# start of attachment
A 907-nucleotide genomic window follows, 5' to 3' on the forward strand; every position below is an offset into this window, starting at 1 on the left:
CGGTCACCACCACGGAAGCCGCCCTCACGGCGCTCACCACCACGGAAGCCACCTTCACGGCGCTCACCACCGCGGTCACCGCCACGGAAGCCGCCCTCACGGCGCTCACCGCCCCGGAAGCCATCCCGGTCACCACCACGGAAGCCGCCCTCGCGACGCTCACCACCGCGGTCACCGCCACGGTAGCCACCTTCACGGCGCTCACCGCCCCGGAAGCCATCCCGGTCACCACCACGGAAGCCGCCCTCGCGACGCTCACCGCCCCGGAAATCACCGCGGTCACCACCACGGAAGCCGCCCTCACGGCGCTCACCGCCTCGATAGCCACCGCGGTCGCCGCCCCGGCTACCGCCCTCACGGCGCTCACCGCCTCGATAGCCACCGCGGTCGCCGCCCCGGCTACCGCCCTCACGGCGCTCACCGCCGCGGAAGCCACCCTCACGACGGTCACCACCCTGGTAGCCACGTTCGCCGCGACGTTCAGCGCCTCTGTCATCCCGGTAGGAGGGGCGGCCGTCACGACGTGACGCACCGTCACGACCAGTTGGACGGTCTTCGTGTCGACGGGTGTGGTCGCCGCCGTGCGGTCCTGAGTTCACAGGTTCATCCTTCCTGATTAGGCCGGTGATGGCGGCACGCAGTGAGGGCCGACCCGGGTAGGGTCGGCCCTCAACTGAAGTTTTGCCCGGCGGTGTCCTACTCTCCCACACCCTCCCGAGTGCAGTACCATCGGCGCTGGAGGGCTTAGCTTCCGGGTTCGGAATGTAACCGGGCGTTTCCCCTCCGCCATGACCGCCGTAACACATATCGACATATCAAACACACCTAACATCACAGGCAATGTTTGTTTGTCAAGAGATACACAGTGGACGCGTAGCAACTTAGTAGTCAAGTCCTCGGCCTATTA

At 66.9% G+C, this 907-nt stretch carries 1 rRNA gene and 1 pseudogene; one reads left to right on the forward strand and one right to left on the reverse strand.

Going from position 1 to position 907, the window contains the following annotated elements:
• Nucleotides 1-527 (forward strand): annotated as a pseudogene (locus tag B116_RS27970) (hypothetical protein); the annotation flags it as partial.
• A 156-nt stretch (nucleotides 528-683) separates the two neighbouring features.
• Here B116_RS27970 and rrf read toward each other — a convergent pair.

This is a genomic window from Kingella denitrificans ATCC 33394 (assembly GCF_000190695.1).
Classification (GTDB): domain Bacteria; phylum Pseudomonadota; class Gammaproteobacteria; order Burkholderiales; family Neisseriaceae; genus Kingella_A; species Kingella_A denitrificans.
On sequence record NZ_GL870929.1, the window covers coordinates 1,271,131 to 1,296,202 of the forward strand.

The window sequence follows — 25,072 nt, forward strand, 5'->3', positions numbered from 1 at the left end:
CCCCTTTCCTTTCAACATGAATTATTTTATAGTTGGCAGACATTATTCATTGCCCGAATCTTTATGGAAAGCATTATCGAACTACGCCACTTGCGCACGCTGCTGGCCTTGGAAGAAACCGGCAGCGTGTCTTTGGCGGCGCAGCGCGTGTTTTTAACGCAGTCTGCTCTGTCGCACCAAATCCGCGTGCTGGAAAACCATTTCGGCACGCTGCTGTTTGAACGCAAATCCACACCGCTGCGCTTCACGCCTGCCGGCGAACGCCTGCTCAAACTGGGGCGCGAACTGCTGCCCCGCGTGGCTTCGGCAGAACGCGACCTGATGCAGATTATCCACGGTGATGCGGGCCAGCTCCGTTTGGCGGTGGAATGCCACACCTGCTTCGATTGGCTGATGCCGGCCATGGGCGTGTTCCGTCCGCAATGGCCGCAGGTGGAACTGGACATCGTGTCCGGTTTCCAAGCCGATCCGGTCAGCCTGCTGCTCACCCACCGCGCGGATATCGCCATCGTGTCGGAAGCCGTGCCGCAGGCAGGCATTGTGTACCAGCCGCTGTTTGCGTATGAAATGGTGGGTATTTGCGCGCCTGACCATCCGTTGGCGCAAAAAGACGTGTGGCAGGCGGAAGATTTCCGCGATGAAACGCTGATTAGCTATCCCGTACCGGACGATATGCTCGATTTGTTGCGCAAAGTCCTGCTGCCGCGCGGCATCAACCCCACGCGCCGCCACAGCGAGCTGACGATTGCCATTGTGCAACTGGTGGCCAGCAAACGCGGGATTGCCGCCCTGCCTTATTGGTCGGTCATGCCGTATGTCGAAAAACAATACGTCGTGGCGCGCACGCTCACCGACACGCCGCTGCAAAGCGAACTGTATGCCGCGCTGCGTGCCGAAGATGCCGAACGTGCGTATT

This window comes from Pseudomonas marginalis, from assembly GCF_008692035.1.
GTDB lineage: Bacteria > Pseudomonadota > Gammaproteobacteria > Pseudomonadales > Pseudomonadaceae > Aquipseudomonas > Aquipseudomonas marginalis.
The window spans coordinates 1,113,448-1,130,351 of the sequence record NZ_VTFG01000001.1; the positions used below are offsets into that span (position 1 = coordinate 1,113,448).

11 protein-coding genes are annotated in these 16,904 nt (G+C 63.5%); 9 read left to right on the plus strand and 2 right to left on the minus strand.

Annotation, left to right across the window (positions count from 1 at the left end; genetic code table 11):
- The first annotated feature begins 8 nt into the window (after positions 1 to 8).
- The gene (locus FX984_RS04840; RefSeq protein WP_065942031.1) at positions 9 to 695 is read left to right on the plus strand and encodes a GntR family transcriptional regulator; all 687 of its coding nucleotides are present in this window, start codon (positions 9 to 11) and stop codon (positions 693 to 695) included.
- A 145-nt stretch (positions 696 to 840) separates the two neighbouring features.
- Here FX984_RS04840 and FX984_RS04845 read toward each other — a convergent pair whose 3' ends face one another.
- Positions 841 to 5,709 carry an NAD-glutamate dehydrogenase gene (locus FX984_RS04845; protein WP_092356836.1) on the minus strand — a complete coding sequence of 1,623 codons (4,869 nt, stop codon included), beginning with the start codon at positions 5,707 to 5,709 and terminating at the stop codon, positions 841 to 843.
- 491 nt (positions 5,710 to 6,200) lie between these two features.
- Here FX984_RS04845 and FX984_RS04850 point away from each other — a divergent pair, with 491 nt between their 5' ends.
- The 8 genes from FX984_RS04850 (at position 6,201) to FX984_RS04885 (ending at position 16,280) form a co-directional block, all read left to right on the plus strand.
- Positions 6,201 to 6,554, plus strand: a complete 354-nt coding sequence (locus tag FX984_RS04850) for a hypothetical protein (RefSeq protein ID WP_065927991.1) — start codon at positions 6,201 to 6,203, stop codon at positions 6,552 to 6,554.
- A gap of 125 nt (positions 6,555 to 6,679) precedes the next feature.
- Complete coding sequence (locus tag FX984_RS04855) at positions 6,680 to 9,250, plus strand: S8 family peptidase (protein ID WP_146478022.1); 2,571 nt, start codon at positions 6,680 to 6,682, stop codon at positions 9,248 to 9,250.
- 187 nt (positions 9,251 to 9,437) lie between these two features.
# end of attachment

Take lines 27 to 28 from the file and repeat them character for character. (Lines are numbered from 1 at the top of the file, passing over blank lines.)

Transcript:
- A gap of 125 nt (positions 6,555 to 6,679) precedes the next feature.
- Complete coding sequence (locus tag FX984_RS04855) at positions 6,680 to 9,250, plus strand: S8 family peptidase (protein ID WP_146478022.1); 2,571 nt, start codon at positions 6,680 to 6,682, stop codon at positions 9,248 to 9,250.